The Full Federal Court's approach shows that, for the purposes of former subsection 273(7) of the ITAA 1936, the scheme may be identified as including the circumstances under which a superannuation fund:

·
 acquired its fixed entitlement to the income of a trust, and/or
·
 derived an amount or amounts of income as a beneficiary of a trust through holding that entitlement.

The Commissioner considers that a similar approach applies for the purposes of applying subsection 295-550(1) of the ITAA 1997 in the present case, in that the scheme may be identified as involving the series of steps undertaken to give effect to the LRBA in conformity with the requirements of section 67A of the SIS Act. The scheme includes the establishment and operation of the loan and the Holding Trust. Those steps resulted in the Fund Trustee acquiring its beneficial interest in the asset acquired under the LRBA through the Holding Trust which by virtue of the operation of section 235-820 of the ITAA 1997 results in the Fund deriving ordinary or statutory income from the asset held by the Holding Trust as the Fund Trustee is treated as the owner of the asset.

As such, it is readily concluded that, for the purposes of paragraph 295-550(1)(a) of the ITAA 1997, the Fund derived ordinary or statutory income from a scheme.

Parties to scheme not dealing at arm's length

The Commissioner considers that in the present case the parties are not dealing with each other at arm's length in relation to the scheme.

The definition of 'arm's length' in subsection 995-1(1) of the ITAA 1997 provides that in determining whether parties deal at arm's length, consider any connection between them and any other relevant circumstances.

In Federal Commissioner of Taxation v. AXA Asia Pacific Holdings Ltd (2010) 189 FCR 204; 2010 ATC 20-224; (2010) 81 ATR 180 ( AXA ) at FCR 213 Dowsett J summarised propositions which emerge from the numerous cases in which the expression 'not dealing with each other at arm's length' or similar expressions have been considered, as follows:

·
 in determining whether parties have dealt with each other at arm's length in a particular transaction, one may have regard to the relationship between them
·
 one must also examine the circumstances of the transaction and the context in which it occurred
·
 one should do so with a view to determining whether or not the parties have conducted the transaction in a way which one would expect of parties dealing at arm's length in such a transaction
·
 relevant factors which may emerge include existing mutual duties, liabilities, obligations, cross-ownership of assets, or identity of interests which might enable either party to influence or control the other, or induce either party to serve a common interest and so modify the terms on which strangers would deal
·
 where the parties are not in an arm's length relationship, one may infer that they did not deal with each other at arm's length, and that the resultant transaction is not at arm's length
·
 however related parties may, in some circumstances, so conduct a dealing as to displace any inference based on the relationship
·
 unrelated parties may, on occasions, deal with each other in such a way that the resultant transaction may not properly be considered to be at arm's length.

In that case Edmonds and Gordon JJ, who did not disapprove of Dowsett J's summary of those propositions, further stated at 231 that:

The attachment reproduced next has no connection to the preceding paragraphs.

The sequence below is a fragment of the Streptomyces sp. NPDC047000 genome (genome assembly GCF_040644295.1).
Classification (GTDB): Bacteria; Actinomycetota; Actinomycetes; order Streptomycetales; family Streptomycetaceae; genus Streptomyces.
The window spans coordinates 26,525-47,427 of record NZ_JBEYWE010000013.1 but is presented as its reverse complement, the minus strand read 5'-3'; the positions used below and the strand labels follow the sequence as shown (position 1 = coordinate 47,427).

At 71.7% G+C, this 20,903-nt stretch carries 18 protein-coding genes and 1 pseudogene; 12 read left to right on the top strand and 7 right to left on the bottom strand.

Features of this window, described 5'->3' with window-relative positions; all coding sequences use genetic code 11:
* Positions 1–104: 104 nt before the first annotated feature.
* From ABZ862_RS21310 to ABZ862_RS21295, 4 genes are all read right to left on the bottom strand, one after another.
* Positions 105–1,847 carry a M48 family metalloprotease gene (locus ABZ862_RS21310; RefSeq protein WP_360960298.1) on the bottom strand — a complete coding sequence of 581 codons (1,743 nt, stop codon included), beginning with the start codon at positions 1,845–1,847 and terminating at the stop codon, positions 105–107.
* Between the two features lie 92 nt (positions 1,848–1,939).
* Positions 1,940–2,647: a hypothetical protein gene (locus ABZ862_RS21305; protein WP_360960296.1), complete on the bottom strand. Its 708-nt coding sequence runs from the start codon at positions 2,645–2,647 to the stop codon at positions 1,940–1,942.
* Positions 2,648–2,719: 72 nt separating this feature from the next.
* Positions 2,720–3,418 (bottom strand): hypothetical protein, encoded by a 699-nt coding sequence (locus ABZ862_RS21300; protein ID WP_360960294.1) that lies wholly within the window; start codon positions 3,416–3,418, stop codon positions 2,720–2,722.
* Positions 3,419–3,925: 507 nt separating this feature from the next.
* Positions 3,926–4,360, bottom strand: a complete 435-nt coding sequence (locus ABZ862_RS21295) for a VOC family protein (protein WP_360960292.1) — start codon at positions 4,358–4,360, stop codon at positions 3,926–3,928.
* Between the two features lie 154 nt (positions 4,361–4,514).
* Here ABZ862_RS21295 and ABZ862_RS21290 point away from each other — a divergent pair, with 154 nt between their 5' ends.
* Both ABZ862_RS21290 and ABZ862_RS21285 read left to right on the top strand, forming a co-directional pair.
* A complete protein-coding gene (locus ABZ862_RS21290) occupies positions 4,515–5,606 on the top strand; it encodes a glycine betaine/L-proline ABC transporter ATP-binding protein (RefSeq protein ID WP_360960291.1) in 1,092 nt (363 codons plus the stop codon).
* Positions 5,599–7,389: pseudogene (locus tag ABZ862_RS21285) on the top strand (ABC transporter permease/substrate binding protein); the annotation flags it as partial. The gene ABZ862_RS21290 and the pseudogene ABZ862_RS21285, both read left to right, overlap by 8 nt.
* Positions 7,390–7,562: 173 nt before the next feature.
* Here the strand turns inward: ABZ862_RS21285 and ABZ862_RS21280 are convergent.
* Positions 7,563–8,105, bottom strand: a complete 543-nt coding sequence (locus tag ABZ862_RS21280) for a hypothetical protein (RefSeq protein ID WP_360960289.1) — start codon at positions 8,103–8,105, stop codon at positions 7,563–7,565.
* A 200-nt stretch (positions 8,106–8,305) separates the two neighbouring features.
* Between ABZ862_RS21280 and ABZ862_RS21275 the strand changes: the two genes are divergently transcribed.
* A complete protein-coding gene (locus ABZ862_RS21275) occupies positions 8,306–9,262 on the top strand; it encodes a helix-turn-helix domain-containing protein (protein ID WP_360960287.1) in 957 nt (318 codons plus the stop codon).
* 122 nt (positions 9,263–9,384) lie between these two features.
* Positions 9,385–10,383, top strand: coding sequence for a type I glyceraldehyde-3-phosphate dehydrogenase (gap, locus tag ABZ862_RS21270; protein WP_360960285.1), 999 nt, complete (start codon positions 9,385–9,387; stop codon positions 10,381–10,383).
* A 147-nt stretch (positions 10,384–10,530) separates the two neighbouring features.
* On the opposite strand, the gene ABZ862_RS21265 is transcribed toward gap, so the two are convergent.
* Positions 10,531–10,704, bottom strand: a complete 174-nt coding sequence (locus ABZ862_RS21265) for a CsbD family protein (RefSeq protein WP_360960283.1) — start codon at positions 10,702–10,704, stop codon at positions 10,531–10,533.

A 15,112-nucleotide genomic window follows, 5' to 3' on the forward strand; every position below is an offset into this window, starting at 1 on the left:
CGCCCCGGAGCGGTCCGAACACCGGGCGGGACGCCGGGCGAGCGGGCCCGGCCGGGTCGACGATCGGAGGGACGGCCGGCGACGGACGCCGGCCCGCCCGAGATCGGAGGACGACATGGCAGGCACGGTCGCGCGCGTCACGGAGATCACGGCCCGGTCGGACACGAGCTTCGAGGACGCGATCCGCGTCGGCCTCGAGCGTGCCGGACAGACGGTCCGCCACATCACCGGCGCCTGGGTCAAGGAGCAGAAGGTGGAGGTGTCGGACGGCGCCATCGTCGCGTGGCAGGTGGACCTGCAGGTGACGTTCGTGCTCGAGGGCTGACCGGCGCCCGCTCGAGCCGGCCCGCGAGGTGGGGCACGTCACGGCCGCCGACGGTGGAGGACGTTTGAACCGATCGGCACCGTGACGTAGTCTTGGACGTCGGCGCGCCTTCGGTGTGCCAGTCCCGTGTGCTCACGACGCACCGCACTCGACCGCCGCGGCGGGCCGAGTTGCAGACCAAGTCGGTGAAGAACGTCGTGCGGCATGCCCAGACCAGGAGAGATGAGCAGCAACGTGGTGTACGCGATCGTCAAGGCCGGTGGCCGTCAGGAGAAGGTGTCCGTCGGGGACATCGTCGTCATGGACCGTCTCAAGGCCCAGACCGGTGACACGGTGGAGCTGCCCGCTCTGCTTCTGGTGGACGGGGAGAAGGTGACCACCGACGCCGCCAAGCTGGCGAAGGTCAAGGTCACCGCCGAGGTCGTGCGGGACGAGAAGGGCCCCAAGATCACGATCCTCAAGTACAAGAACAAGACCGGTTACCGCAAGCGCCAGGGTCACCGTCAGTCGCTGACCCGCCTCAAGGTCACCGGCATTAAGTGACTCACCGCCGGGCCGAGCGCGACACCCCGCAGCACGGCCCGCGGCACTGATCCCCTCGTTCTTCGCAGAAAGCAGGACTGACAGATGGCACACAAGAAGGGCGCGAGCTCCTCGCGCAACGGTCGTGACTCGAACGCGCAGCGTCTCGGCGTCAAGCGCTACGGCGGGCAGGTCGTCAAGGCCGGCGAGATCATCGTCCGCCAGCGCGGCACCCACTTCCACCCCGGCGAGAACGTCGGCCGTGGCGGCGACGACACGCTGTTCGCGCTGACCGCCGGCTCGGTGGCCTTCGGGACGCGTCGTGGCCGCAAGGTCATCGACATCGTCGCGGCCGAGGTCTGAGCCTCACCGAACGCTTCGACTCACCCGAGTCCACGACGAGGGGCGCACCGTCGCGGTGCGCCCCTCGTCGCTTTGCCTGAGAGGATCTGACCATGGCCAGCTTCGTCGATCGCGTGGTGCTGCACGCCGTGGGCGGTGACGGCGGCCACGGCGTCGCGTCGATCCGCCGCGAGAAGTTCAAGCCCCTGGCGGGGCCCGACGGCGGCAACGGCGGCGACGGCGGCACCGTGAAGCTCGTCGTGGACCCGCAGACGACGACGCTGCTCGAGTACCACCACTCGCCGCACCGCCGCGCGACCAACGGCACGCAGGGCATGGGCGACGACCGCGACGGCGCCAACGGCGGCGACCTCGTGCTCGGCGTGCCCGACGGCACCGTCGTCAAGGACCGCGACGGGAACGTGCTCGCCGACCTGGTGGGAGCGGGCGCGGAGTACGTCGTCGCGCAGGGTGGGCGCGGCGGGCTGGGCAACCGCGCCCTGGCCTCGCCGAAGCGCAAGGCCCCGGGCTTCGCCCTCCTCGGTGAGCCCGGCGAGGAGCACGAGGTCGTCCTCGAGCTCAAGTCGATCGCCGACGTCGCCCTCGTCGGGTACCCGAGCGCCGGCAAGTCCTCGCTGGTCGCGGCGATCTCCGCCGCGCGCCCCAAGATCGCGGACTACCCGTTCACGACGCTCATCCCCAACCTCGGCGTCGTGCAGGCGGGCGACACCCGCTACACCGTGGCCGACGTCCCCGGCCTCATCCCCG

Any assessment of whether parties were dealing at arm's length involves 'an assessment [of] whether in respect of that dealing they dealt with each other as arm's length parties would normally do, so that the outcome of their dealing is a matter of real bargaining' ...

Further, the Full Federal Court in Allen at FCR 434 held that former paragraph 273(7)(a) of the ITAA 1936 does not require that the 'dealing' consist only of the actual derivation of the income in question by 'the entity', but that the evident legislative intention of the provisions is to permit regard to be had to the totality of the steps that result in the entity's acquisition of its fixed entitlement to income as beneficiary of a trust and any derivation of ordinary or statutory income by the entity through holding that entitlement.

The Commissioner considers that a similar approach applies for the purposes of applying subsection 295-550(1) of the ITAA 1997 in the present case, in that regard may be had to the establishment and operation of the LRBA which includes establishment and operation of the loan.

It is clear that the parties in this case are not in an arm's length relationship. This is because the two individuals involved are:

·
 the only members of the Fund
·
 the directors of the Fund Trustee (the borrower)
·
 the directors of the Holding Trust Trustee, and
·
 the Lenders.

But have the parties, in respect of that dealing, dealt with each other as arm's length parties would do, so that the outcome of their dealing is a matter of real bargaining (or put another way, has the inference of non-arm's length dealing between non-arm's length parties that Dowsett J spoke about in AXA been displaced)?

Assessing the circumstances holistically, the Commissioner considers that the parties are not dealing with each other in relation to the scheme as arm's length parties would do. Aspects which, taken together, the Commissioner considers lead to that conclusion include:

·
 Loan amount - The loan amount provided for 80% of the purchase price. Generally, the loan value ratio (LVR) is used by a lender to limit the lender's loss in the event that a borrower defaults. High LVR loans are generally provided where the risk of default and loss are smaller. Low LVR loans are generally provided where the risk of default and loss are greater.